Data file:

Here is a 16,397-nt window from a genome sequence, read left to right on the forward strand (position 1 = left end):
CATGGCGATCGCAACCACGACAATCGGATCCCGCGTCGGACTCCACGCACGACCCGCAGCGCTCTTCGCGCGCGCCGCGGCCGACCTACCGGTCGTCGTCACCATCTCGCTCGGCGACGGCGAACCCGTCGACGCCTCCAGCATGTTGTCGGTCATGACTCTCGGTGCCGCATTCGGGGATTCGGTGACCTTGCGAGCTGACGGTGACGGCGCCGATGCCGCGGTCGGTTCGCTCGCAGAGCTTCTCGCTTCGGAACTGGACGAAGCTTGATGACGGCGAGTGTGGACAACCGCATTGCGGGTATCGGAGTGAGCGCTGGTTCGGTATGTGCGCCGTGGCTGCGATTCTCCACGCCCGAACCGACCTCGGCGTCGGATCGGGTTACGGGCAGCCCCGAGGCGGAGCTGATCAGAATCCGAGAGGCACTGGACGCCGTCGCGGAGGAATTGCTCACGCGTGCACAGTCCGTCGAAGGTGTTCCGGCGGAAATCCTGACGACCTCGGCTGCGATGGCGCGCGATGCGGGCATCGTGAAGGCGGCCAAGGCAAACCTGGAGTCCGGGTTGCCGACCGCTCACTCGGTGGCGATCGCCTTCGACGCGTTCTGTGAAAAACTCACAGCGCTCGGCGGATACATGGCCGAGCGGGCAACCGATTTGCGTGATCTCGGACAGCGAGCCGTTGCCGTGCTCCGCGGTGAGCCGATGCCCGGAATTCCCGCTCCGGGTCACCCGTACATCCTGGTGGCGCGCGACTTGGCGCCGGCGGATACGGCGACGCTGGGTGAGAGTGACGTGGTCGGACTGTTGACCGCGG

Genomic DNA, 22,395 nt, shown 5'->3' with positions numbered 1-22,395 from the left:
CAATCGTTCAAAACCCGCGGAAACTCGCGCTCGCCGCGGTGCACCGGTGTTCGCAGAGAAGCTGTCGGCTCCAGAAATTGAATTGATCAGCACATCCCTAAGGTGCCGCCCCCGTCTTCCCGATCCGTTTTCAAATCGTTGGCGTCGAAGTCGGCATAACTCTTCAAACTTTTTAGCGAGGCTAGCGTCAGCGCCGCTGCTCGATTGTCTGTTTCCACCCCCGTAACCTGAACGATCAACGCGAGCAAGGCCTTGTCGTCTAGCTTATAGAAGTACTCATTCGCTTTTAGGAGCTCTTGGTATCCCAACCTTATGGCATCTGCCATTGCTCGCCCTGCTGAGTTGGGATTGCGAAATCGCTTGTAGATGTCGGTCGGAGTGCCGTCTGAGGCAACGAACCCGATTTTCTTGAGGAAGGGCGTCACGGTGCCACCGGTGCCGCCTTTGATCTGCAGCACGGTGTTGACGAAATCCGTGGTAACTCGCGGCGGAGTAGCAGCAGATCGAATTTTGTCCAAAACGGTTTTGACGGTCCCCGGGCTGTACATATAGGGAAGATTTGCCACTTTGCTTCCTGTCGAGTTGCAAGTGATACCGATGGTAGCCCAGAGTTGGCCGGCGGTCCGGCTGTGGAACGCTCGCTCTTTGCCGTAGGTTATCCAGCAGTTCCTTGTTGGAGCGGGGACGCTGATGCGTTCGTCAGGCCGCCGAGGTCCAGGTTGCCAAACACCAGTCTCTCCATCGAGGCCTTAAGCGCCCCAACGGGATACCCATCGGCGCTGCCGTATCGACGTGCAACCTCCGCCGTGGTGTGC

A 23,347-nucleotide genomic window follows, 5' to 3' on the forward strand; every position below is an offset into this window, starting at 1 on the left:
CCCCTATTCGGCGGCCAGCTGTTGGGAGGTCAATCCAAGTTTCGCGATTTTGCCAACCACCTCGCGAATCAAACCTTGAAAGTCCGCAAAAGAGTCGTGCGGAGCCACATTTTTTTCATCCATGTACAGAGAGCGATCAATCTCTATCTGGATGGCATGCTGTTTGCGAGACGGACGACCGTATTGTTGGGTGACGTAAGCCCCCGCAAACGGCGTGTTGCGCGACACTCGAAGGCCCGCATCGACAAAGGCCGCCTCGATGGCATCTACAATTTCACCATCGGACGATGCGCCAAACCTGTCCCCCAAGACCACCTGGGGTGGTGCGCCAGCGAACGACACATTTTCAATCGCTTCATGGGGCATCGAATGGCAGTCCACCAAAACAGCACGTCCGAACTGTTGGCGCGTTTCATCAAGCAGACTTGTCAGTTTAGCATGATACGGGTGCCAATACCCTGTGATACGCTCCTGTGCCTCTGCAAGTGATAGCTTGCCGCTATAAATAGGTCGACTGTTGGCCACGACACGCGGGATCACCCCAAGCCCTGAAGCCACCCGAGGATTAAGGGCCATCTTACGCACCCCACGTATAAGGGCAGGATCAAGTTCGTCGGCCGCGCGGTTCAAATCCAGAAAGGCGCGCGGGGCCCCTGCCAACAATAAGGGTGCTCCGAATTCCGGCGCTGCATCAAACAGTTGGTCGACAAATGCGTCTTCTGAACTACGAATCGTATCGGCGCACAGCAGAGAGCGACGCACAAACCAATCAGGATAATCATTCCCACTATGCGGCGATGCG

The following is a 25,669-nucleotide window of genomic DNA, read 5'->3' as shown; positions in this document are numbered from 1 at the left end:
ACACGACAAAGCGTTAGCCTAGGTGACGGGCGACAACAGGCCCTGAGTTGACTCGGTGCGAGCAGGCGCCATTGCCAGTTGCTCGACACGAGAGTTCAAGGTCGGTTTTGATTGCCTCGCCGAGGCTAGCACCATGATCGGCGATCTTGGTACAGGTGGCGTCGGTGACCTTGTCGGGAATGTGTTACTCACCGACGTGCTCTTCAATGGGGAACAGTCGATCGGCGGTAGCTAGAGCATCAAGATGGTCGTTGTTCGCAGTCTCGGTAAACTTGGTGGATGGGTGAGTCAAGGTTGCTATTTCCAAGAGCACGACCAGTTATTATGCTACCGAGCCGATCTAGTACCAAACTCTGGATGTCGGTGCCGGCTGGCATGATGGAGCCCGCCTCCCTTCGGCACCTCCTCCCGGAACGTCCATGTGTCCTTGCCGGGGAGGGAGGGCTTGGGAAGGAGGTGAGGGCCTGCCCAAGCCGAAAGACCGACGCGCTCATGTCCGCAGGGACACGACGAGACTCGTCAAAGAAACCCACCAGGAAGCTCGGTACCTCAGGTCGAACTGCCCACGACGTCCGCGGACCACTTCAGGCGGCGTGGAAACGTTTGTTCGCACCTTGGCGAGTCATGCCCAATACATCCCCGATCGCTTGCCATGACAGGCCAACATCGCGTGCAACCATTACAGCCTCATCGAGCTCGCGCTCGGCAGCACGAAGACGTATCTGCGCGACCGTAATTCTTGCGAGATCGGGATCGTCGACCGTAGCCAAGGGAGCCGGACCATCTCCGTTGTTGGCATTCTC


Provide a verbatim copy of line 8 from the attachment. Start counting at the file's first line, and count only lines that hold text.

ACACGACAAAGCGTTAGCCTAGGTGACGGGCGACAACAGGCCCTGAGTTGACTCGGTGCGAGCAGGCGCCATTGCCAGTTGCTCGACACGAGAGTTCAAGGTCGGTTTTGATTGCCTCGCCGAGGCTAGCACCATGATCGGCGATCTTGGTACAGGTGGCGTCGGTGACCTTGTCGGGAATGTGTTACTCACCGACGTGCTCTTCAATGGGGAACAGTCGATCGGCGGTAGCTAGAGCATCAAGATGGTCGTTGTTCGCAGTCTCGGTAAACTTGGTGGATGGGTGAGTCAAGGTTGCTATTTCCAAGAGCACGACCAGTTATTATGCTACCGAGCCGATCTAGTACCAAACTCTGGATGTCGGTGCCGGCTGGCATGATGGAGCCCGCCTCCCTTCGGCACCTCCTCCCGGAACGTCCATGTGTCCTTGCCGGGGAGGGAGGGCTTGGGAAGGAGGTGAGGGCCTGCCCAAGCCGAAAGACCGACGCGCTCATGTCCGCAGGGACACGACGAGACTCGTCAAAGAAACCCACCAGGAAGCTCGGTACCTCAGGTCGAACTGCCCACGACGTCCGCGGACCACTTCAGGCGGCGTGGAAACGTTTGTTCGCACCTTGGCGAGTCATGCCCAATACATCCCCGATCGCTTGCCATGACAGGCCAACATCGCGTGCAACCATTACAGCCTCATCGAGCTCGCGCTCGGCAGCACGAAGACGTATCTGCGCGACCGTAATTCTTGCGAGATCGGGATCGTCGACCGTAGCCAAGGGAGCCGGACCATCTCCGTTGTTGGCATTCTC